MELBOURNE (BLOOMBERG) - Preliminary genetic sequence data indicating the presence of a Sars-like virus in central China was known about two weeks before key information was publicly released, scientists said.
In a commentary piece published on Tuesday (Feb 11) in the Lancet medical journal, scientists, including members of the World Health Organisation's emergency committee, said insufficient attention was paid to information doctors had gathered about the genetic sequence of the coronavirus.
The preliminary sequence data indicating the presence of a coronavirus related to severe acute respiratory syndrome (Sars) in specimens collected from patients' lungs were obtained on Dec 26 using so-called next-generation sequencing, scientists Lin Fa Wang, Danielle E. Anderson, John S. Mackenzie, and Michael H. Merson said in the Lancet paper.
The authorities in China ruled out Sars and a related coronavirus known as the Middle East respiratory syndrome, as well as a few other non-coronaviruses, on Jan 5, and confirmed a novel coronavirus as a potential cause of the pneumonia outbreak on Jan 9, the authors said.
"However, the genome sequence - crucial for rapid development of diagnostics needed in an outbreak response - was not released until Jan 12, 17 days after the preliminary sequence data were obtained," they said.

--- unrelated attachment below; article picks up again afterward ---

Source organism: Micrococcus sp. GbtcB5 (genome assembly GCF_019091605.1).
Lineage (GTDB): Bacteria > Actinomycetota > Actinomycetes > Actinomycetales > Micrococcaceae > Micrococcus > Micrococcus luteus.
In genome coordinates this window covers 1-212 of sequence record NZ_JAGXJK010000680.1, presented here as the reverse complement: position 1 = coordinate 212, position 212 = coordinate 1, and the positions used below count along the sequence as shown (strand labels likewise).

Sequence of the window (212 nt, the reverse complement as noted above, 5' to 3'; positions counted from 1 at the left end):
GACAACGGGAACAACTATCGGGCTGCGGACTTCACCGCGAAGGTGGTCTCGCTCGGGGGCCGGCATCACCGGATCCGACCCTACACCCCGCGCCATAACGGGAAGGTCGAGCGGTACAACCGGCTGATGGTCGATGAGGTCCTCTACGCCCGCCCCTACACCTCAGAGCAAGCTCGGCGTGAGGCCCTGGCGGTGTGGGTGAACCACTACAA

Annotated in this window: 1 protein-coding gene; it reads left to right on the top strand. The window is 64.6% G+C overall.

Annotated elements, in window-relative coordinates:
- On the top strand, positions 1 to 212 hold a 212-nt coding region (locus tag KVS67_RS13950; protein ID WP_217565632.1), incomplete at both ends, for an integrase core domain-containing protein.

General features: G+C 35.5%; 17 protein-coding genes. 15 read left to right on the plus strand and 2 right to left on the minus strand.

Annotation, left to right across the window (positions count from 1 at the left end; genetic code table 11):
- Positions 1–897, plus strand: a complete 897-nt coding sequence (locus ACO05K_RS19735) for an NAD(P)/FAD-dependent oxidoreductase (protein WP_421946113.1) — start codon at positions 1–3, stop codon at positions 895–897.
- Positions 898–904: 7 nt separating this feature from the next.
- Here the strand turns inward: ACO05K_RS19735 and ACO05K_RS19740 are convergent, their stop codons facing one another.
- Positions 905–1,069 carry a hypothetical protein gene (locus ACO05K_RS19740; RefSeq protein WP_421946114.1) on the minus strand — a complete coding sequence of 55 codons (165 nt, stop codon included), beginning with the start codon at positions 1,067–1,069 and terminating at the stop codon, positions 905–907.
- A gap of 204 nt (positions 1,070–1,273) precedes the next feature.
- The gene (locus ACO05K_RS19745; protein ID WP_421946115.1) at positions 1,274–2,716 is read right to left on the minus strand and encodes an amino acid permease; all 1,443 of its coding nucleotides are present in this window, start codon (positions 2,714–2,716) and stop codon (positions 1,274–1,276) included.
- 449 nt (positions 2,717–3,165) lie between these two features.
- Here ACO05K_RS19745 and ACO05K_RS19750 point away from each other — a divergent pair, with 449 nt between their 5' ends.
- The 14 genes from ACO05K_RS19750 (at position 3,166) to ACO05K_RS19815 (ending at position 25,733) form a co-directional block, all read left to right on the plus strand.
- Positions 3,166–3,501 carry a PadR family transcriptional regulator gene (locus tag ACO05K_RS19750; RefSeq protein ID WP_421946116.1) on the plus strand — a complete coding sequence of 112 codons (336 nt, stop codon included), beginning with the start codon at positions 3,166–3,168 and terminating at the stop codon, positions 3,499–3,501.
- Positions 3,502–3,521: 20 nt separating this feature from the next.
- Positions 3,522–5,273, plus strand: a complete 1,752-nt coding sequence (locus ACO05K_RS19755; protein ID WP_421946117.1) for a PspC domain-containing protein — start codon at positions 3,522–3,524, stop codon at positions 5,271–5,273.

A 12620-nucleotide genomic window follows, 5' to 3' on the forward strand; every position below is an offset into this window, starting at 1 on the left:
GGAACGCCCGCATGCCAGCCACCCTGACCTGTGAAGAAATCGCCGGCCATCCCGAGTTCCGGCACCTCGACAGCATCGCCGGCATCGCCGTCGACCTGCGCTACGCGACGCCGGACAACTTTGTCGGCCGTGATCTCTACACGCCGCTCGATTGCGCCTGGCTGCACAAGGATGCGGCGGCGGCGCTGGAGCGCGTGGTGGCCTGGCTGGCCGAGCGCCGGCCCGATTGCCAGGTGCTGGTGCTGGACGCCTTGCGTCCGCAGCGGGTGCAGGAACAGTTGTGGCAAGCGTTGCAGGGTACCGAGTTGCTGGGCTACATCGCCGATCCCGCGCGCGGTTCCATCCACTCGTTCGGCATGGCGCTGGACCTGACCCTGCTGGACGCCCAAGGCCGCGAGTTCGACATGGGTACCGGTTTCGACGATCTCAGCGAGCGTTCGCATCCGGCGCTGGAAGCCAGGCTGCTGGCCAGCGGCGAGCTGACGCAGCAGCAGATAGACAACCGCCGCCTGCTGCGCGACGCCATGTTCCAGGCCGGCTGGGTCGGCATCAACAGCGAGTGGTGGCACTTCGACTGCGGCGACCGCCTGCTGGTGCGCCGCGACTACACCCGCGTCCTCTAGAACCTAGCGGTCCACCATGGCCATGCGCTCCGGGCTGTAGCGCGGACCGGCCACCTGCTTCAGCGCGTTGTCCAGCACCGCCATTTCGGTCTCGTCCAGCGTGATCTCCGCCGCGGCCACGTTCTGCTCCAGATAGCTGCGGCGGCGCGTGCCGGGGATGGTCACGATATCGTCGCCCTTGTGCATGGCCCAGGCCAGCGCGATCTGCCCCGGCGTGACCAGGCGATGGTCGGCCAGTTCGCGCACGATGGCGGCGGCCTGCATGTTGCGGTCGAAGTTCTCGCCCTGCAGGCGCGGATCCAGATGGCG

The scientists questioned whether the response to emerging viruses emanating from animals could be accelerated by placing greater value on the information collected by doctors and gene sequence data to identify new pathogens.
Chinese authorities waited for confirmation of the new coronavirus by traditional methods of isolating the viral culprit, which may have led to a delayed response to the outbreak.
"It was the clinicians who led to the early detection of, and warning about, the 2019-nCoV outbreak in China," the authors said of the virus that has since been officially named Sars-CoV-2 by WHO, which officially calls the disease Covid-19.
In investigating the severe pneumonia cases caused by an unknown pathogen, clinicians in two hospitals in Wuhan independently sent patient specimens for gene sequencing analysis by commercial companies, they said.
"Alarm bells rang, not only through the different levels of the official Chinese Centre for Disease Control and Prevention reporting system but also through social media traced back to eight doctors who were wrongly accused of spreading 'fake news'," the authors said.
"These doctors were later cleared of any wrongdoing and praised by the government authorities for their brave action in early alerting."
Anger in China was directed towards a few leading scientists who were alleged to have held back on sharing data about the virus to publish their findings, according to the Lancet paper.
"These unsubstantiated allegations consumed media attention and created media panic that was counterproductive to the outbreak response," the authors said, adding that clear national and international guidelines are needed on how to achieve the right balance in leadership provided by public health and research experts facing an outbreak of an emerging virus.